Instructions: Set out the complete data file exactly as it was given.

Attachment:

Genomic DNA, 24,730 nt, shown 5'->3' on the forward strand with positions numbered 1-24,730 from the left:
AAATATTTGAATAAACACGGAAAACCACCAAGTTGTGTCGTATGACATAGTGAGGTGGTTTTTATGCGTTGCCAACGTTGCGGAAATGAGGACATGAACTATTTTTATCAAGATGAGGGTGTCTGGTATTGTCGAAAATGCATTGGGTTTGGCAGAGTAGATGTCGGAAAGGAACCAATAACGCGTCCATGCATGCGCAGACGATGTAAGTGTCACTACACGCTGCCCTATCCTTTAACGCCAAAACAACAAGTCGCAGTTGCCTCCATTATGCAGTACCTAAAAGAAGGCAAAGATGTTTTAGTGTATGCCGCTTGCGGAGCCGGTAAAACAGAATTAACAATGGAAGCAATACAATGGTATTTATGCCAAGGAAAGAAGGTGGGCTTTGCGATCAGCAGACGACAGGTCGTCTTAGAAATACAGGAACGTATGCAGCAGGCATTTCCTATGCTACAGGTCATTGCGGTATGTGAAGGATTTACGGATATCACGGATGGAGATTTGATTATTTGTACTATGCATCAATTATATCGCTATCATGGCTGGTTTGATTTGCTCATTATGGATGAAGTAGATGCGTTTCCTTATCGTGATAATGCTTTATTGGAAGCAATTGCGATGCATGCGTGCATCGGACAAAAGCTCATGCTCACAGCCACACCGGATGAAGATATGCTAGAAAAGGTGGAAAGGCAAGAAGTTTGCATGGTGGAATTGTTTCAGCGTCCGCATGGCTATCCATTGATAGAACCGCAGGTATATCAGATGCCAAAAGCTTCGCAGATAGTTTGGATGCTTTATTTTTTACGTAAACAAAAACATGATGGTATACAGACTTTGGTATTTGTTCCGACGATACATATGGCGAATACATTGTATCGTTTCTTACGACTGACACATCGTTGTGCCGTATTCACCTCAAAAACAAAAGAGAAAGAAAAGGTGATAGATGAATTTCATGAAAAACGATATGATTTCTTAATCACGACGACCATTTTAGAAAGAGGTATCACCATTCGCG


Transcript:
Genomic DNA, 24,730 nt, shown 5'->3' on the forward strand with positions numbered 1-24,730 from the left:
AAATATTTGAATAAACACGGAAAACCACCAAGTTGTGTCGTATGACATAGTGAGGTGGTTTTTATGCGTTGCCAACGTTGCGGAAATGAGGACATGAACTATTTTTATCAAGATGAGGGTGTCTGGTATTGTCGAAAATGCATTGGGTTTGGCAGAGTAGATGTCGGAAAGGAACCAATAACGCGTCCATGCATGCGCAGACGATGTAAGTGTCACTACACGCTGCCCTATCCTTTAACGCCAAAACAACAAGTCGCAGTTGCCTCCATTATGCAGTACCTAAAAGAAGGCAAAGATGTTTTAGTGTATGCCGCTTGCGGAGCCGGTAAAACAGAATTAACAATGGAAGCAATACAATGGTATTTATGCCAAGGAAAGAAGGTGGGCTTTGCGATCAGCAGACGACAGGTCGTCTTAGAAATACAGGAACGTATGCAGCAGGCATTTCCTATGCTACAGGTCATTGCGGTATGTGAAGGATTTACGGATATCACGGATGGAGATTTGATTATTTGTACTATGCATCAATTATATCGCTATCATGGCTGGTTTGATTTGCTCATTATGGATGAAGTAGATGCGTTTCCTTATCGTGATAATGCTTTATTGGAAGCAATTGCGATGCATGCGTGCATCGGACAAAAGCTCATGCTCACAGCCACACCGGATGAAGATATGCTAGAAAAGGTGGAAAGGCAAGAAGTTTGCATGGTGGAATTGTTTCAGCGTCCGCATGGCTATCCATTGATAGAACCGCAGGTATATCAGATGCCAAAAGCTTCGCAGATAGTTTGGATGCTTTATTTTTTACGTAAACAAAAACATGATGGTATACAGACTTTGGTATTTGTTCCGACGATACATATGGCGAATACATTGTATCGTTTCTTACGACTGACACATCGTTGTGCCGTATTCACCTCAAAAACAAAAGAGAAAGAAAAGGTGATAGATGAATTTCATGAAAAACGATATGATTTCTTAATCACGACGACCATTTTAGAAAGAGGTATCACCATTCGCG